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Creating a scientific basis for an integrated evaluation of soil-borne GHG emissions in Norwegian agriculture

Tildelt: kr 10,7 mill.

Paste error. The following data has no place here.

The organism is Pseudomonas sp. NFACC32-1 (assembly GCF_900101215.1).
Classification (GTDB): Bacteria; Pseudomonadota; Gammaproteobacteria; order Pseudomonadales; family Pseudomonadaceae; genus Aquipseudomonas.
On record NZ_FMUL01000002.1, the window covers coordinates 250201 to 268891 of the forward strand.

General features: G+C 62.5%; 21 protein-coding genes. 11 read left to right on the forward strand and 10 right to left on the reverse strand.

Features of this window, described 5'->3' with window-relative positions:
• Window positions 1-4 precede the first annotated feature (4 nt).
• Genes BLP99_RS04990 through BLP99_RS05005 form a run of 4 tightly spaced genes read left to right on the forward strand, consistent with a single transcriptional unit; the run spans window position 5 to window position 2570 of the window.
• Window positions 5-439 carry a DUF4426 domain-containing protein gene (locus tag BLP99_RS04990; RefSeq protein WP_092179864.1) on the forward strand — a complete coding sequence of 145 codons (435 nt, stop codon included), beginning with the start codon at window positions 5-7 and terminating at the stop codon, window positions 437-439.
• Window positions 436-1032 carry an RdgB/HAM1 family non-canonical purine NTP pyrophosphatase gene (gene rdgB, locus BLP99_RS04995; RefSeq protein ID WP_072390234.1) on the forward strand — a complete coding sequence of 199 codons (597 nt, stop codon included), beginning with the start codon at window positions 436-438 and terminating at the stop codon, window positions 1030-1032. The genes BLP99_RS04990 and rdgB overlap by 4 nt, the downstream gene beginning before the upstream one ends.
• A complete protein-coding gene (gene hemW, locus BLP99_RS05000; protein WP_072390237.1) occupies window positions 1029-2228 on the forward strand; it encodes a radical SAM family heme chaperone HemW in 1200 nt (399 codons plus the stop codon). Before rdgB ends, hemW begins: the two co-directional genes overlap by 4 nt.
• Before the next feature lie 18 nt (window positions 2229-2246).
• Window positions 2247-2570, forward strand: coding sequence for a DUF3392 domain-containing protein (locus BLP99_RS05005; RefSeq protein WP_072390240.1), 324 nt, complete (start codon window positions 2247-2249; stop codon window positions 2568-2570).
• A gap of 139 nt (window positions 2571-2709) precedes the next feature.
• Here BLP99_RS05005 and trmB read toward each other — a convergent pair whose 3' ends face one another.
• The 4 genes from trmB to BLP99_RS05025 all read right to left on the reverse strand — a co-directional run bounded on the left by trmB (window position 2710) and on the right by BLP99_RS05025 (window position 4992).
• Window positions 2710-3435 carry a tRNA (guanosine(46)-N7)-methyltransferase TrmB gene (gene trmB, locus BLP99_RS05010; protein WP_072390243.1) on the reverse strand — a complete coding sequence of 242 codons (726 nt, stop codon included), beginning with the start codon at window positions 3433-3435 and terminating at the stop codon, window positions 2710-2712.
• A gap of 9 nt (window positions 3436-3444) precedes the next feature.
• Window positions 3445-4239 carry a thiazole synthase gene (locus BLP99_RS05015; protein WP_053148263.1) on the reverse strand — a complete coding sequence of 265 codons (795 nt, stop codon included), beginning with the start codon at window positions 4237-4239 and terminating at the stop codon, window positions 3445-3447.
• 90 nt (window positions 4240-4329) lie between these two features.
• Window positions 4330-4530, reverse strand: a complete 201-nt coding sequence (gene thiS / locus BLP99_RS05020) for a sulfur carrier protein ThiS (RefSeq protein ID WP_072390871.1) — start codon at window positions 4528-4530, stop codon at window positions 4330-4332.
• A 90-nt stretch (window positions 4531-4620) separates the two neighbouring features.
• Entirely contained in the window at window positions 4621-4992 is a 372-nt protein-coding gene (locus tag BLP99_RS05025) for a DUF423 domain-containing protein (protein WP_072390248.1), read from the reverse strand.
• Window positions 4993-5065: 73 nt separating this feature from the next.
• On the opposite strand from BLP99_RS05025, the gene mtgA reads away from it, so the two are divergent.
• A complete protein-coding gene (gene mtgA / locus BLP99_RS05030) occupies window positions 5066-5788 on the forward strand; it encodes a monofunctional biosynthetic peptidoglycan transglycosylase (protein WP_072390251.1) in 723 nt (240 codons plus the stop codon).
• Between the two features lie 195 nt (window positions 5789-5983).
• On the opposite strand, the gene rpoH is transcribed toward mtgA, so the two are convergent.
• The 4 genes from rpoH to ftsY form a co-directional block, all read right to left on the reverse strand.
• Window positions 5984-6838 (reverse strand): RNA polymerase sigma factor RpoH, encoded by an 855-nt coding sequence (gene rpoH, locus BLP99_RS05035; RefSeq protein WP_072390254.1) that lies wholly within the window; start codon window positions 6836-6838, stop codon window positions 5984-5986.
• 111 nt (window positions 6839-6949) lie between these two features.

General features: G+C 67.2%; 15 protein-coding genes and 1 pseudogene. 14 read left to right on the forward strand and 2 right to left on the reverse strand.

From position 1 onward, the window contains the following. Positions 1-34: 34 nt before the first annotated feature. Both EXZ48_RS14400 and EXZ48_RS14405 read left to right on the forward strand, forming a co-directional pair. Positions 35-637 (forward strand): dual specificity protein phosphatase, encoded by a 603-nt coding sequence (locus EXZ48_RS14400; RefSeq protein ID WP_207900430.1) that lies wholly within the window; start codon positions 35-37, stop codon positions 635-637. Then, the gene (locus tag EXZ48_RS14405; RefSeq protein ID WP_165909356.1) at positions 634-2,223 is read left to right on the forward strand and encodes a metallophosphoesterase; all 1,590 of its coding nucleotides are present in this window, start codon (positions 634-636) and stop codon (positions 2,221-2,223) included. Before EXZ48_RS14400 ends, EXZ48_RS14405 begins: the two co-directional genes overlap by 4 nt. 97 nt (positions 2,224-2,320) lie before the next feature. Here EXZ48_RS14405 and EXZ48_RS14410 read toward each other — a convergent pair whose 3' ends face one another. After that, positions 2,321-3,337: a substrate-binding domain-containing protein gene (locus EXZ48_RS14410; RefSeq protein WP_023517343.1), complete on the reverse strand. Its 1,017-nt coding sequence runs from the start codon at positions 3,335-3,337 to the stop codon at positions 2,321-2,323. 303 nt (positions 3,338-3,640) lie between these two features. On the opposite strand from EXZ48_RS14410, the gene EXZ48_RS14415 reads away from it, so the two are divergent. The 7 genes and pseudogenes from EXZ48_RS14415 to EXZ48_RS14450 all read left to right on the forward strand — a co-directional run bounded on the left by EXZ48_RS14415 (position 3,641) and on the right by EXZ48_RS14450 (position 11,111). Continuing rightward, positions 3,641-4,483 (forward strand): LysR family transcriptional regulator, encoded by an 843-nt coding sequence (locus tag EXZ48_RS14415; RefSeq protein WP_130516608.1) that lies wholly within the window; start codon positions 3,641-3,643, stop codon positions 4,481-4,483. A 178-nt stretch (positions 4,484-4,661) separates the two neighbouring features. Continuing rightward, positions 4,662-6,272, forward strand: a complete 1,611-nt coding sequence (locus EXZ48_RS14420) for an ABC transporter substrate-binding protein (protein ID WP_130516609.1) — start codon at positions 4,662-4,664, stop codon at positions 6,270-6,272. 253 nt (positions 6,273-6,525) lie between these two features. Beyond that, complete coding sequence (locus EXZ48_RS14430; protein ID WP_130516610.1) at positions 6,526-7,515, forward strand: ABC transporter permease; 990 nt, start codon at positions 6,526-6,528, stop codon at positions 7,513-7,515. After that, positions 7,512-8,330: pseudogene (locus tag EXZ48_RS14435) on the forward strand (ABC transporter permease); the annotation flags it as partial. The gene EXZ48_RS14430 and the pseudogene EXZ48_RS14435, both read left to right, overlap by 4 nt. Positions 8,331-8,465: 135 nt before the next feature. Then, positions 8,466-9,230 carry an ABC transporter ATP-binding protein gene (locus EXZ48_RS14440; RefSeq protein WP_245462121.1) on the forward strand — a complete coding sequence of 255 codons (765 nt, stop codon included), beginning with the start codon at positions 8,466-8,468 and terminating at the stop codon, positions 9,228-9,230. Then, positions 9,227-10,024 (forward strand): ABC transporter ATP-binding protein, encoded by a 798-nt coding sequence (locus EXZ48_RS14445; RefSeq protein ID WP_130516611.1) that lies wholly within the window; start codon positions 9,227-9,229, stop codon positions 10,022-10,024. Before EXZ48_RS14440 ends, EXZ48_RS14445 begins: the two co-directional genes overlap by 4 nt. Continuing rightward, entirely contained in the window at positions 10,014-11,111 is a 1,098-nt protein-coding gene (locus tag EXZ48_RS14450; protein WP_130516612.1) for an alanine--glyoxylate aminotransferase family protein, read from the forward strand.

Agroecosystems contribute to global warming by direct and indirect emissions of the greenhouse gases CO2, CH4 and N2O. Cultivated soils are either net sinks or sources for CO2 and strong sources of N2O. Thus, cultivated soils indisputably contribute to th e total GHG budget of food production. However, the magnitude of soil related emissions is highly uncertain owing to regional differences in soil conditions, climatic factors, management regimes and cultivation history. We therefore propose a 3-year empir ical project to provide a minimum of empirical data for evaluating N2O and CO2 emission factors for the most relevant Norwegian production systems. Whole-year-round measurements of N2O emission will provide benchmark data sets for two dominating agronomic /climatic systems: grassland/dairy farming in the west (wet marine climate) and grain cropping in the east (dry continental). Specific variations in cultivation practices and local soil/climate conditions will be addressed by additional measurements. In p arallel, we will explore selected soil cultivation strategies (slow-release liming, biochar incorporation and inclusion of perennial leys) with respect to their GHG mitigation potential under Norwegian conditions, both in field and laboratory experiments. The project builds on field observations, plot experiments, laboratory screening of soil processes, dynamic modelling and an overall integration of findings in a state-of-the-art climate gas calculator (Norwegian HOLOS). Ultimately, a scientifically soun d approach to soil-borne GHG emissions from Norwegian agriculture will facilitate accounting methods that aim at analysing the life cycle of Norwegian food production in a wider societal context.